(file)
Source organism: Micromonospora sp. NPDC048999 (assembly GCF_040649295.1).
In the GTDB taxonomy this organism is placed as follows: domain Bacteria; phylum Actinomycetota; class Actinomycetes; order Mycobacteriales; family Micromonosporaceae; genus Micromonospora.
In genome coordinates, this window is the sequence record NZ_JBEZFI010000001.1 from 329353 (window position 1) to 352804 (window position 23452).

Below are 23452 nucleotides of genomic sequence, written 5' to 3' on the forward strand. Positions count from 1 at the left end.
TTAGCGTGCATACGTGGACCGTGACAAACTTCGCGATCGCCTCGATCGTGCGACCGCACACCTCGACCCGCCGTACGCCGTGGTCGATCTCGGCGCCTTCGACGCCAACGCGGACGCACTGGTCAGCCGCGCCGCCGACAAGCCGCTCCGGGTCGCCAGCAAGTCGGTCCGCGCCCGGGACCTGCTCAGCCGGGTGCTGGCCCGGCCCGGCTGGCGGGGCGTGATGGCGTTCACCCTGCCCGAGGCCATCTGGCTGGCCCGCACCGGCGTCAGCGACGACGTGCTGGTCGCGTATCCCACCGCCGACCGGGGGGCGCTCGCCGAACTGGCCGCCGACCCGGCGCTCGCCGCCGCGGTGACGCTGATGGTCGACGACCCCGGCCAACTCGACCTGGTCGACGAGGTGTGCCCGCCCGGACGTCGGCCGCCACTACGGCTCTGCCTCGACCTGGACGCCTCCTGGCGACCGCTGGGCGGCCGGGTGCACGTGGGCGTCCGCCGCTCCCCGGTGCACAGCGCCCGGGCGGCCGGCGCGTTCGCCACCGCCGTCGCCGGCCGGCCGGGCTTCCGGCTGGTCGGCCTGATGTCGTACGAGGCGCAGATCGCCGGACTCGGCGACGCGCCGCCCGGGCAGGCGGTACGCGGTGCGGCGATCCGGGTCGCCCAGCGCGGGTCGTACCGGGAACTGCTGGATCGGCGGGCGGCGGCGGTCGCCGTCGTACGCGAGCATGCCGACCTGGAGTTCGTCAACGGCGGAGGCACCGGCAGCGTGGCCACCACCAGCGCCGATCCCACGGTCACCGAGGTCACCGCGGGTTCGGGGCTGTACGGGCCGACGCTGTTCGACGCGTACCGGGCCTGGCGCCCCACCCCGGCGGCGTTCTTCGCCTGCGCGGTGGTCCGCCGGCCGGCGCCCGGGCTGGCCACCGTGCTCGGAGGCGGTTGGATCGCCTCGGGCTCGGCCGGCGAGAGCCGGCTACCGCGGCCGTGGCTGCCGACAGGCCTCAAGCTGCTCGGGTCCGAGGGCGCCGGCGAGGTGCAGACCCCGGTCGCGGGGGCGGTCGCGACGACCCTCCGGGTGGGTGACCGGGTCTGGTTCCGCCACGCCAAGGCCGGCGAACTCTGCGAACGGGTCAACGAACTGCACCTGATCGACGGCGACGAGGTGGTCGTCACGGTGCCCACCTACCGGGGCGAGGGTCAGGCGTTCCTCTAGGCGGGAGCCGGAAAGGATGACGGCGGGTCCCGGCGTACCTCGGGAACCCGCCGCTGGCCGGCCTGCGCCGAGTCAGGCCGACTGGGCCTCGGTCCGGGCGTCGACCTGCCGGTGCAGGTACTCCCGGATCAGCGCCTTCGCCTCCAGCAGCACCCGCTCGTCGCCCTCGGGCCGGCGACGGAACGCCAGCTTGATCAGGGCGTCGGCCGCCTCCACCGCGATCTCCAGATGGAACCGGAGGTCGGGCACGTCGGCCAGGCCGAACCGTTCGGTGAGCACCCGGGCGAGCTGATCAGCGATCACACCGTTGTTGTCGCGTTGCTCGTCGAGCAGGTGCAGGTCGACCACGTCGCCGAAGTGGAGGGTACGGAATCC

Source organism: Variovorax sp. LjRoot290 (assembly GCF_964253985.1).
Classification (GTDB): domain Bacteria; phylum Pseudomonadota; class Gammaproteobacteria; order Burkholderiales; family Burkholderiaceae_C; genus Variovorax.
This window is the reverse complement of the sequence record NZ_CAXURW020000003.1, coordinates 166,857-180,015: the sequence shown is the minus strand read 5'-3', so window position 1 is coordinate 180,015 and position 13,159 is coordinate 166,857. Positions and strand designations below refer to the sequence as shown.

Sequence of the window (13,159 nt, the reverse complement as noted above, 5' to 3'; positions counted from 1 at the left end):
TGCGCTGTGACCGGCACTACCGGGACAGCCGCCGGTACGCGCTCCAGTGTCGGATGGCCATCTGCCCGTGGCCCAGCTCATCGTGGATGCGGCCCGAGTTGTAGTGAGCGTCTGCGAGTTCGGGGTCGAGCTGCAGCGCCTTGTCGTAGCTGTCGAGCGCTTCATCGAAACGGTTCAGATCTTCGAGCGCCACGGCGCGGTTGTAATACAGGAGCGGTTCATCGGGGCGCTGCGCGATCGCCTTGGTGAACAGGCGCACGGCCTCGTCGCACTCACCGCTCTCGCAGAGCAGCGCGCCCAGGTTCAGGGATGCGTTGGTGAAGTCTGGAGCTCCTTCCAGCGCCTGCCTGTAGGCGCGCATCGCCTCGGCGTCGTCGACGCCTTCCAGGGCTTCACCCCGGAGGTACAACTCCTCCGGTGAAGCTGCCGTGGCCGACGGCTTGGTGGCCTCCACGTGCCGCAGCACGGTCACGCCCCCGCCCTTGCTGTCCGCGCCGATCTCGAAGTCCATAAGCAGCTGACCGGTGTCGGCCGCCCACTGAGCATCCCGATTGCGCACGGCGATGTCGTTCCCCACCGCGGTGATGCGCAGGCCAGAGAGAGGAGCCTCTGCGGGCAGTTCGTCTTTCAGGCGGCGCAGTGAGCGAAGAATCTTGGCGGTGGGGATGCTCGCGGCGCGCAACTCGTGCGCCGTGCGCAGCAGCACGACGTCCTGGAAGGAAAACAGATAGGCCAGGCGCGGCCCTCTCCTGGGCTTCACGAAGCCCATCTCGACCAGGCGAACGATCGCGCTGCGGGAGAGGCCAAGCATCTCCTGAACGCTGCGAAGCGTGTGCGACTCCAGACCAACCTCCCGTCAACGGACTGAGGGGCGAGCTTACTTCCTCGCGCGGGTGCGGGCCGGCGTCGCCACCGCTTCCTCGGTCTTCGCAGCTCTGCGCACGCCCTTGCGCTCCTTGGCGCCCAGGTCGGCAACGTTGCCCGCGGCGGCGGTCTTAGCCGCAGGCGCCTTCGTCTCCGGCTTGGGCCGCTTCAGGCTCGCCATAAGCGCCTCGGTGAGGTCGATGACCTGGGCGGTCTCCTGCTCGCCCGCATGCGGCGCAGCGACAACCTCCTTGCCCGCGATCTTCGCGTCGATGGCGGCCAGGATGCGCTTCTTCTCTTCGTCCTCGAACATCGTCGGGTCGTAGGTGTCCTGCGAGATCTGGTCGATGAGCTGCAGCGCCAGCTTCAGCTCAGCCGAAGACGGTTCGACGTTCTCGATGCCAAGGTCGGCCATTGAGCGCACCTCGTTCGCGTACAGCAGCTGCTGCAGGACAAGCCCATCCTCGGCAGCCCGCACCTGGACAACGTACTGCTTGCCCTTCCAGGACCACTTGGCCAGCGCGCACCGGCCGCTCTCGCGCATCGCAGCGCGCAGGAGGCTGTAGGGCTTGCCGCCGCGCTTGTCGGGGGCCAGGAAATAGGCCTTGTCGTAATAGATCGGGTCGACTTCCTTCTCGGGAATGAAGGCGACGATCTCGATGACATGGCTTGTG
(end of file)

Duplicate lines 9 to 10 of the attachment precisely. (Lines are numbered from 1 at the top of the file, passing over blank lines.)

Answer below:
Sequence of the window (13,159 nt, the reverse complement as noted above, 5' to 3'; positions counted from 1 at the left end):
TGCGCTGTGACCGGCACTACCGGGACAGCCGCCGGTACGCGCTCCAGTGTCGGATGGCCATCTGCCCGTGGCCCAGCTCATCGTGGATGCGGCCCGAGTTGTAGTGAGCGTCTGCGAGTTCGGGGTCGAGCTGCAGCGCCTTGTCGTAGCTGTCGAGCGCTTCATCGAAACGGTTCAGATCTTCGAGCGCCACGGCGCGGTTGTAATACAGGAGCGGTTCATCGGGGCGCTGCGCGATCGCCTTGGTGAACAGGCGCACGGCCTCGTCGCACTCACCGCTCTCGCAGAGCAGCGCGCCCAGGTTCAGGGATGCGTTGGTGAAGTCTGGAGCTCCTTCCAGCGCCTGCCTGTAGGCGCGCATCGCCTCGGCGTCGTCGACGCCTTCCAGGGCTTCACCCCGGAGGTACAACTCCTCCGGTGAAGCTGCCGTGGCCGACGGCTTGGTGGCCTCCACGTGCCGCAGCACGGTCACGCCCCCGCCCTTGCTGTCCGCGCCGATCTCGAAGTCCATAAGCAGCTGACCGGTGTCGGCCGCCCACTGAGCATCCCGATTGCGCACGGCGATGTCGTTCCCCACCGCGGTGATGCGCAGGCCAGAGAGAGGAGCCTCTGCGGGCAGTTCGTCTTTCAGGCGGCGCAGTGAGCGAAGAATCTTGGCGGTGGGGATGCTCGCGGCGCGCAACTCGTGCGCCGTGCGCAGCAGCACGACGTCCTGGAAGGAAAACAGATAGGCCAGGCGCGGCCCTCTCCTGGGCTTCACGAAGCCCATCTCGACCAGGCGAACGATCGCGCTGCGGGAGAGGCCAAGCATCTCCTGAACGCTGCGAAGCGTGTGCGACTCCAGACCAACCTCCCGTCAACGGACTGAGGGGCGAGCTTACTTCCTCGCGCGGGTGCGGGCCGGCGTCGCCACCGCTTCCTCGGTCTTCGCAGCTCTGCGCACGCCCTTGCGCTCCTTGGCGCCCAGGTCGGCAACGTTGCCCGCGGCGGCGGTCTTAGCCGCAGGCGCCTTCGTCTCCGGCTTGGGCCGCTTCAGGCTCGCCATAAGCGCCTCGGTGAGGTCGATGACCTGGGCGGTCTCCTGCTCGCCCGCATGCGGCGCAGCGACAACCTCCTTGCCCGCGATCTTCGCGTCGATGGCGGCCAGGATGCGCTTCTTCTCTTCGTCCTCGAACATCGTCGGGTCGTAGGTGTCCTGCGAGATCTGGTCGATGAGCTGCAGCGCCAGCTTCAGCTCAGCCGAAGACGGTTCGACGTTCTCGATGCCAAGGTCGGCCATTGAGCGCACCTCGTTCGCGTACAGCAGCTGCTGCAGGACAAGCCCATCCTCGGCAGCCCGCACCTGGACAACGTACTGCTTGCCCTTCCAGGACCACTTGGCCAGCGCGCACCGGCCGCTCTCGCGCATCGCAGCGCGCAGGAGGCTGTAGGGCTTGCCGCCGCGCTTGTCGGGGGCCAGGAAATAGGCCTTGTCGTAATAGATCGGGTCGACTTCCTTCTCGGGAATGAAGGCGACGATCTCGATGACATGGCTTGTG